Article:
This is only one of many examples of the defeatism of the Bridges leadership which encouraged the employers to attack the union. As the strike wore on, Bridges began telling his membership "you haven't the strength to win your demands." His bargaining strategy ignored the pleas of the membership to fight seriously on the steadyman issue. Instead, Bridges assumed that the ILWU would gain certain purely economic concessions at the price of allowing the employers "all the steadymen they ask for. The reverse was true. Due to poor leadership, the ILWU lost the steadyman issue and ended up losing its money demands before the Pay Board. The Canadian ILWU men, who worked overtime during the strike, were faced in August 1972, with striking alone, and losing, on the very same issue—steadymen.

The fact that the Canadian members work under a separate contract is a sign of the deep malaise that has crept through the union in the last twenty years. The ILWU was built on the principle of the equal rotation of jobs. Just as important was the idea that all Pacific Coast ports must act together or be defeated separately. Without unity in demands and action, the often-sporadic strikes prior to 1934 had been defeated simply by employers diverting their ships to 'non-struck ports. The Canadian situation therefore signified a major abandonment of the principle of coastwide bargaining by the ILWU leadership. Similarly, the fact that steadymen were introduced selectively by employers in some ports and not others meant, before the strike, that the membership's understanding of the problem was extremely uneven. Here again, Bridges abdicated his responsibility to lead. It fell to the leaders of the San Francisco local to travel to other ports to raise and explain the issue. As a result, every major local declared against the use of steadymen and for the full equalization of work. The growing uproar continued to fall on deaf ears at the ILWU main office.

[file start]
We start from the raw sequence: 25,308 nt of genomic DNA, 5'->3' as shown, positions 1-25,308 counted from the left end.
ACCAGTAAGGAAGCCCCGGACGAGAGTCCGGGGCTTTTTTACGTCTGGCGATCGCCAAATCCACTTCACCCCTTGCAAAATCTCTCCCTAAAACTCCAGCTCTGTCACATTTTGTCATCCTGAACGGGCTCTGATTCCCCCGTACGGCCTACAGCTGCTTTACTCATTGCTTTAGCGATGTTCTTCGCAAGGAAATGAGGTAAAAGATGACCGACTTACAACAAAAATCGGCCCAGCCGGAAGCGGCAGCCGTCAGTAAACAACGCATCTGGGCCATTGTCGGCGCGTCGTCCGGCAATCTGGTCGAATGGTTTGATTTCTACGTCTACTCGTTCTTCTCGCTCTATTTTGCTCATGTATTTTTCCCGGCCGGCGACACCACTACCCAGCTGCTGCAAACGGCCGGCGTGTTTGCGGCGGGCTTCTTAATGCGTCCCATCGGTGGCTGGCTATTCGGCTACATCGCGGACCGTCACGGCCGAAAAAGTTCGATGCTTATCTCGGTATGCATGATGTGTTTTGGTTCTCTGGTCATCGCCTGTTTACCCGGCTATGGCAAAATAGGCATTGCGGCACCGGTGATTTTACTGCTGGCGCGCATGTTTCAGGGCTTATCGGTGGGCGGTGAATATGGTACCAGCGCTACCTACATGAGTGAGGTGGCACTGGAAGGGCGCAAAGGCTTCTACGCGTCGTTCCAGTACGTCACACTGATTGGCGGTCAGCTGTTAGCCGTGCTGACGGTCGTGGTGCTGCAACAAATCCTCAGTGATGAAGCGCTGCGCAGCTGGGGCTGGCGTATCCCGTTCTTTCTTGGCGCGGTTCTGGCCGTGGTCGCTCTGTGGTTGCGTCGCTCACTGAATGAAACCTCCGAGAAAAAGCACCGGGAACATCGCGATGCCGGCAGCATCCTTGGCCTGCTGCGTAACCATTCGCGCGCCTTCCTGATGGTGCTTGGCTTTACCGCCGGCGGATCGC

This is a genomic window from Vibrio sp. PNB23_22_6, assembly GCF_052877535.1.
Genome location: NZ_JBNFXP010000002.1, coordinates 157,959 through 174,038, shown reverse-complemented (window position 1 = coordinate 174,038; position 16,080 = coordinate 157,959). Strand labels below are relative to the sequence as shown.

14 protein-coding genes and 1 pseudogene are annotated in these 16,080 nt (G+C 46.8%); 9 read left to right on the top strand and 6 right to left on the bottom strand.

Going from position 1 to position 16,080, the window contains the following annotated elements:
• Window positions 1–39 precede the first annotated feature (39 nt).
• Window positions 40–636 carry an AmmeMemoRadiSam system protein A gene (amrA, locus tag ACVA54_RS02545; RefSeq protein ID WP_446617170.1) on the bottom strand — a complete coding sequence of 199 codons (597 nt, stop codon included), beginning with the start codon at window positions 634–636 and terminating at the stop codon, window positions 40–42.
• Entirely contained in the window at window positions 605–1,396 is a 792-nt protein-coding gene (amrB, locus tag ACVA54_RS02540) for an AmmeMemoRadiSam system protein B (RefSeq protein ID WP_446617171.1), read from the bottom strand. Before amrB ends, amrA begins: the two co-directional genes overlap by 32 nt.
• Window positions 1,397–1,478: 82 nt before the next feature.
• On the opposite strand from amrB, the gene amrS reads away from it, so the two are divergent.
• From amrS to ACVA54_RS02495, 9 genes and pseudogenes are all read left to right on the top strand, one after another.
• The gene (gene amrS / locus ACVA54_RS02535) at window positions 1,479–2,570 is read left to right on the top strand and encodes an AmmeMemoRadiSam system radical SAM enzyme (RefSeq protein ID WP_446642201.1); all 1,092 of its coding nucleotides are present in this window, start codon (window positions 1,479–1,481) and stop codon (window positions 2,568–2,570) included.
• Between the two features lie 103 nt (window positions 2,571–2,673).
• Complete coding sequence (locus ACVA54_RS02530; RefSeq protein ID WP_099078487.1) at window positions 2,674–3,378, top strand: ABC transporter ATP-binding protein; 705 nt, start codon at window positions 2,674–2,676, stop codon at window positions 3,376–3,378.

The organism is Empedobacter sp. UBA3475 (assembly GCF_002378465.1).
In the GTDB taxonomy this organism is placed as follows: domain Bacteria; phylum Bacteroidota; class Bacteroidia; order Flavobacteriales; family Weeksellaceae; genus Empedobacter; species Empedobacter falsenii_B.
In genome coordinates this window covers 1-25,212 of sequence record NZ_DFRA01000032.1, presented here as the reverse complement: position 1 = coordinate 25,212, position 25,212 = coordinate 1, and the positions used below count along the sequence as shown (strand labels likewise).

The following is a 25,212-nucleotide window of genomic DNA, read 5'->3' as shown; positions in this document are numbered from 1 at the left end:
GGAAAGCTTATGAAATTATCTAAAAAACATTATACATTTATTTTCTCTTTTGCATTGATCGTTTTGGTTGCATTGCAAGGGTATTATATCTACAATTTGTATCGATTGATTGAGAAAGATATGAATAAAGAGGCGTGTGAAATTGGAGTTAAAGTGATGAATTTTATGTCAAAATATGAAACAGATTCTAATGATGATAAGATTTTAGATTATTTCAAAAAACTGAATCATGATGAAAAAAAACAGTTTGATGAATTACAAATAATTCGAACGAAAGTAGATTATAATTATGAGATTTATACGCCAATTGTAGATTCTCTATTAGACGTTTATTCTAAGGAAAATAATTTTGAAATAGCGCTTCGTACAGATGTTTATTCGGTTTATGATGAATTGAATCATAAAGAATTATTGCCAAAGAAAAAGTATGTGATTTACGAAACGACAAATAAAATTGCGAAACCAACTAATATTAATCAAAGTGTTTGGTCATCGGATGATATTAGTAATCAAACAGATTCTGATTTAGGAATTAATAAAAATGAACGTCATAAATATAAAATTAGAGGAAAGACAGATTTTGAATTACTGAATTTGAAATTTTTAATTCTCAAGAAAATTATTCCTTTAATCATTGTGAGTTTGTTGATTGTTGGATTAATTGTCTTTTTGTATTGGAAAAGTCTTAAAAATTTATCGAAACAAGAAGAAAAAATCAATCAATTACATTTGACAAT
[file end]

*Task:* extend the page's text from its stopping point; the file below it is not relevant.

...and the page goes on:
Why have Bridges and his supporters followed such disastrous policies? An underlying cause is the fear of isolation and defeat which, under the heavy impact of the Cold War and McCarthyism, became an obsession. It led to an unspoken ideology of cooperation and accommodation with the employers who, recognizing Bridges' value in disciplining his membership, opposed the government's witch-hunting attempts to deny him U.S. citizenship and to deport him. This ideology found its counterweight in a distorted notion of progress, which views technological and industrial innovation as progressive in and of itself, even when it disrupts and worsens the lives of countless thousands of wage earners it displaces. It was this ideology of progress that was formalized and codified in the "M&M"contracts.